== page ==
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BMC Musculoskeletal Disorders

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Locking compression plate distal ulna hook plate fixation versus intramedullary screw fixation for displaced avulsion fifth Metatarsal Base fractures: a comparative retrospective cohort study

Contributed equally
BMC Musculoskeletal DisordersBMC series – open, inclusive and trusted201718:405

https://doi.org/10.1186/s12891-017-1766-z

Received: 30 June 2017

Accepted: 21 September 2017

Published: 26 September 2017

Abstract

Background

Intramedullary screw (IMS) fixation was wildly used in fifth metatarsal base fractures (FMBFs) and the results were satisfactory. However, in the comminuted osteoporosis or small displaced avulsion FMBFs, anatomical reduction and stable fixation could not be achieved with IMS. The Locking Compression Plate (LCP) distal ulna hook plate fixation was a novel alternative fixation method. The aim of this retrospective cohort study was to determine if LCP distal ulna hook plate fixation resulted in improved outcomes compared to the traditional IMS fixation in displaced avulsion FMBFs.

Methods

Of 43 patients with displaced avulsion FMBFs, 18 patients were treated with LCP distal ulna hook plate fixation and 25 were treated with IMS fixation. The patients were evaluated clinically and radiographically and followed up to 12 months. The surgery time, time for hospital stay, time for weight-bearing, time for bony union, time for return to daily life, pain relief, functional outcome and complications after treatment with LCP distal ulna hook plate fixation or IMS fixation were compared. The functional outcome was assessed by the AOFAS (American Orthopedic Foot and Ankle Society) mid-foot score at 3, 6, 9, and 12 months after surgery. Meanwhile, pain scores were obtained at 3, 6, 9, and 12 months after surgery.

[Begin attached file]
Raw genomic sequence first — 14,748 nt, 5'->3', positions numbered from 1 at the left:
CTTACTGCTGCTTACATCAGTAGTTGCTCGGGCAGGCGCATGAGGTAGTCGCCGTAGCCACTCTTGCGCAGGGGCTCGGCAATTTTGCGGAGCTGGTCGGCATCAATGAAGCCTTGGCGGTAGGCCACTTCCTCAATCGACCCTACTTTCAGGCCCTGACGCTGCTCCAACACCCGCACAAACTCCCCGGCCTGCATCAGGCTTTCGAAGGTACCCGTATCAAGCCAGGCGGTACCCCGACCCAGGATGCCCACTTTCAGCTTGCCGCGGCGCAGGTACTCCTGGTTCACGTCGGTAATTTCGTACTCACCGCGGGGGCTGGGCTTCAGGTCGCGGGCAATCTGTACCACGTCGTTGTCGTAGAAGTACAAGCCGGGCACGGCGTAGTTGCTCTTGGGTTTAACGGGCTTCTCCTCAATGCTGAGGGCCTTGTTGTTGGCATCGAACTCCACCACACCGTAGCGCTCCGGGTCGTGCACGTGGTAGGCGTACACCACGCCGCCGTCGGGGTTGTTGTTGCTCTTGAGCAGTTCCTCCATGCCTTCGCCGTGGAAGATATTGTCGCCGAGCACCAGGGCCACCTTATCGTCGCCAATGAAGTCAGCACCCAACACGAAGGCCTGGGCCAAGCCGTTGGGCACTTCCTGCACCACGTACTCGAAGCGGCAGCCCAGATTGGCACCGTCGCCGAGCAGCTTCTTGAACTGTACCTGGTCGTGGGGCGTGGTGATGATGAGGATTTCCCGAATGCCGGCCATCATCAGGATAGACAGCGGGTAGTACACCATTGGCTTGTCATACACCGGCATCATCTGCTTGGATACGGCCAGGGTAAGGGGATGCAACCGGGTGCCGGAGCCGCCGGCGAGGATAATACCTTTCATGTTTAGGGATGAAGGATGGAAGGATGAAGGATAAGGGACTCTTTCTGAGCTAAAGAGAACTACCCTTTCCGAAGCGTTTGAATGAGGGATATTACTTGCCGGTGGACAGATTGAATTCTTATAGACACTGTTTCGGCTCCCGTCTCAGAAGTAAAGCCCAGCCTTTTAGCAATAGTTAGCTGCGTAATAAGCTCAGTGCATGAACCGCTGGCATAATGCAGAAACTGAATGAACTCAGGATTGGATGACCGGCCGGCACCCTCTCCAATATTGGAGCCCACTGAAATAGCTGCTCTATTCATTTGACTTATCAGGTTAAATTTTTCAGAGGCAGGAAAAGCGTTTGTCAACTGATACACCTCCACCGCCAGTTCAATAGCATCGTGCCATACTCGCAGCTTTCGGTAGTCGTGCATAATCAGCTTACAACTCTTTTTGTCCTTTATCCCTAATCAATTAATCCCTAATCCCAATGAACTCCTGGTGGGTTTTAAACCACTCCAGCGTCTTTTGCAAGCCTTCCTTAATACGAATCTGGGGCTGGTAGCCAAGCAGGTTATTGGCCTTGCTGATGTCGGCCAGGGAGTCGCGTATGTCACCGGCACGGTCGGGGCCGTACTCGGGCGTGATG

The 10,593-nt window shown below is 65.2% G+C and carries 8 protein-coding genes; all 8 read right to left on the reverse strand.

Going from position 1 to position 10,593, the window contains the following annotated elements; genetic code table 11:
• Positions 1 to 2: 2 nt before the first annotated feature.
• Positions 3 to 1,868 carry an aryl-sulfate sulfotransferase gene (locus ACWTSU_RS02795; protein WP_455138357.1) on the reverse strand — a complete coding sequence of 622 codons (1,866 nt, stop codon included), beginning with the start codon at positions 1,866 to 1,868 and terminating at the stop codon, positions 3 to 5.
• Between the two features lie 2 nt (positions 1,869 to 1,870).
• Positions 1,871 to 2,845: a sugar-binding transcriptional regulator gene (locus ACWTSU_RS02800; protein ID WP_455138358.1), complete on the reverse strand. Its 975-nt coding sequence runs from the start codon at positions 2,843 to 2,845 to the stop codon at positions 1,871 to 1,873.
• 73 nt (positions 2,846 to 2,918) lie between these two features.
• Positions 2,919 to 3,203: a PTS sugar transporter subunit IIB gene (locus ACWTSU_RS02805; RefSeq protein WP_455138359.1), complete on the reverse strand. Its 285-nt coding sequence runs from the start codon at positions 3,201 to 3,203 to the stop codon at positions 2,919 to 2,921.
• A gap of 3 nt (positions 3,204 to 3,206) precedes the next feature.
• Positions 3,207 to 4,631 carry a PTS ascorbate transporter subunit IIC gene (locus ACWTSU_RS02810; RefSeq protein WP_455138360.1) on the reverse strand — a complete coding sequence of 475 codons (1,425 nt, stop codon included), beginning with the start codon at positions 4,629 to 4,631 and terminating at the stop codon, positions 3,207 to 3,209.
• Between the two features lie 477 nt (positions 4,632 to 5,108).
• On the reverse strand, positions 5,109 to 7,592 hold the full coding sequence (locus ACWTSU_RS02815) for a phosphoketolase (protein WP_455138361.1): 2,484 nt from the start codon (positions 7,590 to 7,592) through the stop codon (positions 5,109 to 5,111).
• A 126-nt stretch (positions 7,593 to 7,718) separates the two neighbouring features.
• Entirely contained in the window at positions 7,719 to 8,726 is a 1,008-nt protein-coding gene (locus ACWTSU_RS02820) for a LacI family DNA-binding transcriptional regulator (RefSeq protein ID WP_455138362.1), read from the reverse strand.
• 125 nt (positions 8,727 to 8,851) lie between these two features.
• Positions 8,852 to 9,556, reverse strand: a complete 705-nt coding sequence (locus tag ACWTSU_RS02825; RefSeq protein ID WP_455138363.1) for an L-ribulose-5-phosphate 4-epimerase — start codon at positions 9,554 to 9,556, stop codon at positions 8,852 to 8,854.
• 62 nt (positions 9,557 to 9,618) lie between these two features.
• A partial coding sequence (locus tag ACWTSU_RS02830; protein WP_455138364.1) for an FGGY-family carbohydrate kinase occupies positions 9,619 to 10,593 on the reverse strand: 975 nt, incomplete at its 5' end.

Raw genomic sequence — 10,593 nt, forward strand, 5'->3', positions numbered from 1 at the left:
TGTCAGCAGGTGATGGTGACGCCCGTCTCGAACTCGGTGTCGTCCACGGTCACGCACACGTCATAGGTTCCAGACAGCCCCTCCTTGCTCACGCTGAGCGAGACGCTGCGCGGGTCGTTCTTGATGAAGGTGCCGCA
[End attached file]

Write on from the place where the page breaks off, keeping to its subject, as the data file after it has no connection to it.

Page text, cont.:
Results

The two cohorts had similar baseline characteristics. Surgery time was less in LCP distal ulna hook plate fixation cohort compare to IMS fixation cohort (p < 0.0001). Time for partial weight-bearing (p < 0.0001) and full weight-bearing (p < 0.0001) also demonstrated significant improvements in patients with LCP distal ulna hook plate fixation compared to IMS fixation. Patients in the LCP distal ulna hook plate fixation cohort had significantly increased AOFAS at 9 months (p < 0.0001) and 12 months (p < 0.0001) after surgery compared to the IMS fixation cohort.

Conclusion

In this retrospective cohort study, LCP distal ulna hook plate fixation as an alternative fixation method was better therapy for the displaced avulsion FMBFs compared to IMS fixation. LCP distal ulna hook plate fixation had a short surgery time and improved functional performance.

Keywords

Locking compression plate (LCP)Intramedullary screw (IMS)Fifth Metatarsal Base fractures (FMBFs)

Background

The base of fifth metatarsal was defined as the proximal 1.5 cm of the shaft distal to its articular surface. Fifth metatarsal base fractures (FMBFs) were the most common type of the fifth metatarsal fractures [1]. The fracture typically occurred when an adduction force was applied to the forefoot with the ankle plantarflexed. The base was usually divided anatomically into three zones [2] (its tuberosity, meta-diaphyseal junction and proximal shaft). Fractures in zone 1 were the most familiar ones which comprised about 93% of all the proximal fifth metatarsal fractures [1]. In our study, displaced avulsion FMBFs were defined as the displaced fractures in zone 1 [3, 4] (Fig. 1).